The potential “disruptiveness” of the British economic warfare strategy inspired years of secret debate within the Admiralty and between it and other departments of the government, including the Board of Trade, the Treasury, and the Foreign Office. Officials perceived that the strategy could not only be effective but also have unprecedented and perhaps unforeseeable implications for Great Britain and for national and international law. The British process leading up to the strategy in 1914 resembles more recent accounts of US governmental deliberations over various forms of offensive cyber operations whose implications would be uncertain and unprecedented.
When hostilities in Europe started, purposeful economic strangulation compounded the natural contractions of war, as planned. But the ensuing unintended tightening of finance, trade, production, and employment was so alarming that British workers, businesses, and political representatives turned on the government. So did neutral countries that were damaged collaterally. Within three months, the British government aborted the economic warfare strategy. In a sense, it had been too effective. Its consequences were so sharp and widespread that they hurt British interests too, and political leaders could not ignore them.
Would a cyber campaign to inflict massive disruption on another state’s economy yield similar blowback that could render it unsustainable and therefore strategically of little value? Would this be true for any state or only for some? Can cyber attacks be designed and conducted to achieve massively disruptive economic effects on a targeted state or group therein without harming others and the global economic and financial system as a whole? Would the risks of blowback depend significantly on the level of dependence on international connectivity of particular states and societies? For example, would Russia be significantly less susceptible than the United States or the United Kingdom or even China would be to blowback if Russia conducted cyber attacks against its adversaries’ banks that in turn led to a crisis and major losses in the global financial system?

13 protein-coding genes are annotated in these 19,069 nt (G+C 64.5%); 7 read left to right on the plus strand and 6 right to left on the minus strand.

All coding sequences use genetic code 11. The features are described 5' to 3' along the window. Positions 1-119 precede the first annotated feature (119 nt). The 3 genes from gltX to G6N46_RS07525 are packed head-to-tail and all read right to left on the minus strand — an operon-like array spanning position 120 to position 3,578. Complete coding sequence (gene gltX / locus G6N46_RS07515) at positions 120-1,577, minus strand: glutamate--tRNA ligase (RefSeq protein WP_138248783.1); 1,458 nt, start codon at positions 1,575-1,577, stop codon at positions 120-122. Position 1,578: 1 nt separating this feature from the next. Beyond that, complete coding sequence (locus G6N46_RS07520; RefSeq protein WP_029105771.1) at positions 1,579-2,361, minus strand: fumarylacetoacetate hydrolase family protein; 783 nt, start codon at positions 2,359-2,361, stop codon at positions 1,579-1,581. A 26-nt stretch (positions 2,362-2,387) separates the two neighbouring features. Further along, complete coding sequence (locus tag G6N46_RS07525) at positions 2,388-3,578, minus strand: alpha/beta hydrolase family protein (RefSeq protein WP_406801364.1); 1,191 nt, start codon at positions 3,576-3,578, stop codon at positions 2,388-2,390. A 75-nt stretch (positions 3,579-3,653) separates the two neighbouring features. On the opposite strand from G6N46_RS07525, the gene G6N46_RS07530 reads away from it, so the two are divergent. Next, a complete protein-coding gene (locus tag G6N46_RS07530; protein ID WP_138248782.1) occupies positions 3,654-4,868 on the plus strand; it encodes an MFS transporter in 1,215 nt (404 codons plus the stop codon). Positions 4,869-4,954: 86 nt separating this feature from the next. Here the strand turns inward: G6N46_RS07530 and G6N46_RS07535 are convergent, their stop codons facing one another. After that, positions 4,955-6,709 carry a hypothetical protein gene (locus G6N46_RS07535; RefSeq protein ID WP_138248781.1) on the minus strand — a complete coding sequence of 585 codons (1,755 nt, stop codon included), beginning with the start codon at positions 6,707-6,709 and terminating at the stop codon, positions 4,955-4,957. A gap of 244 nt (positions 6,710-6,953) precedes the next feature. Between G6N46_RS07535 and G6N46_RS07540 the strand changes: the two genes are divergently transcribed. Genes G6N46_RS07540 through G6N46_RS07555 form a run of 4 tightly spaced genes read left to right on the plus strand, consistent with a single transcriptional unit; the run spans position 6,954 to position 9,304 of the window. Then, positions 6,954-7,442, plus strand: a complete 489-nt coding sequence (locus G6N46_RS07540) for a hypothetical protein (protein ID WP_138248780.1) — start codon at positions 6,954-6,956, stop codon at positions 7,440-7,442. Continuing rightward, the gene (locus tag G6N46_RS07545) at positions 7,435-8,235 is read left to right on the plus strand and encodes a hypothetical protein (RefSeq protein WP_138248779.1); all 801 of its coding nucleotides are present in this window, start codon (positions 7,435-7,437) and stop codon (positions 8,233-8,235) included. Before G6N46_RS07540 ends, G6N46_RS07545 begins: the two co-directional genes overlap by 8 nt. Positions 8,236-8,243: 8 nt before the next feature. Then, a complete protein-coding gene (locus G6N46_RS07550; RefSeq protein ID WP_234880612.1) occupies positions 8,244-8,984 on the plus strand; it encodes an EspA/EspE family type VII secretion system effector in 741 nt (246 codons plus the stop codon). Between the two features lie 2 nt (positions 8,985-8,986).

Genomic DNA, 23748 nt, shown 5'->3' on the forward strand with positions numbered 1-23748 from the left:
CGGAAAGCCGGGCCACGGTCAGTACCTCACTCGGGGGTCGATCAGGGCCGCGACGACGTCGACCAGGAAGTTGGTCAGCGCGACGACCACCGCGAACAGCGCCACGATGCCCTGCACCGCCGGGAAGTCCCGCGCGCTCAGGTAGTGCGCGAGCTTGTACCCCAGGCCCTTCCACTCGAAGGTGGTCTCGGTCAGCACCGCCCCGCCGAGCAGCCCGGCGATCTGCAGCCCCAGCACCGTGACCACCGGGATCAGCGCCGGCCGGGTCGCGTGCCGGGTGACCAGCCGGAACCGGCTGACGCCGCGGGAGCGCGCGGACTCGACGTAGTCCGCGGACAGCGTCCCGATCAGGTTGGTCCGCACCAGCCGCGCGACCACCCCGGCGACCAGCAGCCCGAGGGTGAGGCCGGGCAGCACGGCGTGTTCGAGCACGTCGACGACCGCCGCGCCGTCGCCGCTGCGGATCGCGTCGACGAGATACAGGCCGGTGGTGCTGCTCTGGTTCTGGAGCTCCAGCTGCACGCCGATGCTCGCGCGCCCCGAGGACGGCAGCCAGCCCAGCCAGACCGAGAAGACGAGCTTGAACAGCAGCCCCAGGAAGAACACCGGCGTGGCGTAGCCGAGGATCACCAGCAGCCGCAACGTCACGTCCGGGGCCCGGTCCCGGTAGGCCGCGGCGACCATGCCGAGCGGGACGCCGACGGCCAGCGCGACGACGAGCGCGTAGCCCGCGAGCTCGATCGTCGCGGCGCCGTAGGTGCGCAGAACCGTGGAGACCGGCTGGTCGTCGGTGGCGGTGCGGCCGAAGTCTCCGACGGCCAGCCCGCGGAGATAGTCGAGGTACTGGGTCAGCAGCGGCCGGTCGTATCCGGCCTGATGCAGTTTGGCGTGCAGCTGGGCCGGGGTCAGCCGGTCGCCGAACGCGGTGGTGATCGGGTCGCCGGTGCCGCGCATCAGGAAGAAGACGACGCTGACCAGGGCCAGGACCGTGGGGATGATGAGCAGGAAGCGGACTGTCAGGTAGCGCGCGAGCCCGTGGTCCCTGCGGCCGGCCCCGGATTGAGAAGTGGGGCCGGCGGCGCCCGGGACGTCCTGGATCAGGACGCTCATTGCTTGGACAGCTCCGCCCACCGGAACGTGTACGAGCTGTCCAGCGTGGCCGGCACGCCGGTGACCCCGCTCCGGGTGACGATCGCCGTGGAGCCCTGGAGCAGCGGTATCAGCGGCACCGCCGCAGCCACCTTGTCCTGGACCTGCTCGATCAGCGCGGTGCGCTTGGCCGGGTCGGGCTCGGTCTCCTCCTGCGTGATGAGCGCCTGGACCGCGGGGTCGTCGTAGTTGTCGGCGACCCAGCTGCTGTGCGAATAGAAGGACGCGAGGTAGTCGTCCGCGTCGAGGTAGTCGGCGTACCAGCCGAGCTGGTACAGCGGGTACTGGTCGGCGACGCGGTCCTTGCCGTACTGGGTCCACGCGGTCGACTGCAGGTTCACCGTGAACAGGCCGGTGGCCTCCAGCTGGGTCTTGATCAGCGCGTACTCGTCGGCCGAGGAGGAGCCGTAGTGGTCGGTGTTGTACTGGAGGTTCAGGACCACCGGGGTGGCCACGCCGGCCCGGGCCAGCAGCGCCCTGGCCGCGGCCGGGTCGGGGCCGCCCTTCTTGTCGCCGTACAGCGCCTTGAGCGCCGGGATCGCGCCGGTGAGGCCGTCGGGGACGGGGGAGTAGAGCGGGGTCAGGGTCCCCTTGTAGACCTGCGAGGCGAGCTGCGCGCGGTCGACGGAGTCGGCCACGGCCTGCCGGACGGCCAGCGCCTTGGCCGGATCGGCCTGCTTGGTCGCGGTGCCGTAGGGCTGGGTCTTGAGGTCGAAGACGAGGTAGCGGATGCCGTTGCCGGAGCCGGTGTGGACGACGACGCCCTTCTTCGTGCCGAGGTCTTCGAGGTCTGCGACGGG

The analogies presented in this book to explore what cyber conflict might be like are far from exhaustive. Two broad contextual possibilities for future cyber conflict deserve brief additional discussion here. The first centers on conflicts between states that clearly are unequal in aggregate capability to conduct nuclear or conventional warfare, covert operations, and cyber warfare, as distinct from conflict among near equals. The second centers on potential conflicts between nuclear-armed states.
Exemplifying the first context, the United States and Israel have used drones to attack adversaries in Afghanistan, Yemen, and Gaza that lack defenses against this technology and commensurate counteroffensive capabilities. The United States has used PGMs similarly against adversaries that cannot defend against them or retaliate long distance to threaten the US homeland. In circumstances where opponents were more evenly matched, the probability and conduct of offensive operations presumably would be different. A central question, then, is whether the accessibility of cyber war-fighting capabilities, and the global reach they provide, would significantly change the correlation of forces between adversaries that otherwise are highly unequal in coercive power. That is, do cyber capabilities offer the potential to further consolidate the stronger power’s absolute advantage, or, conversely, do they enable weaker actors to shift the balance of power?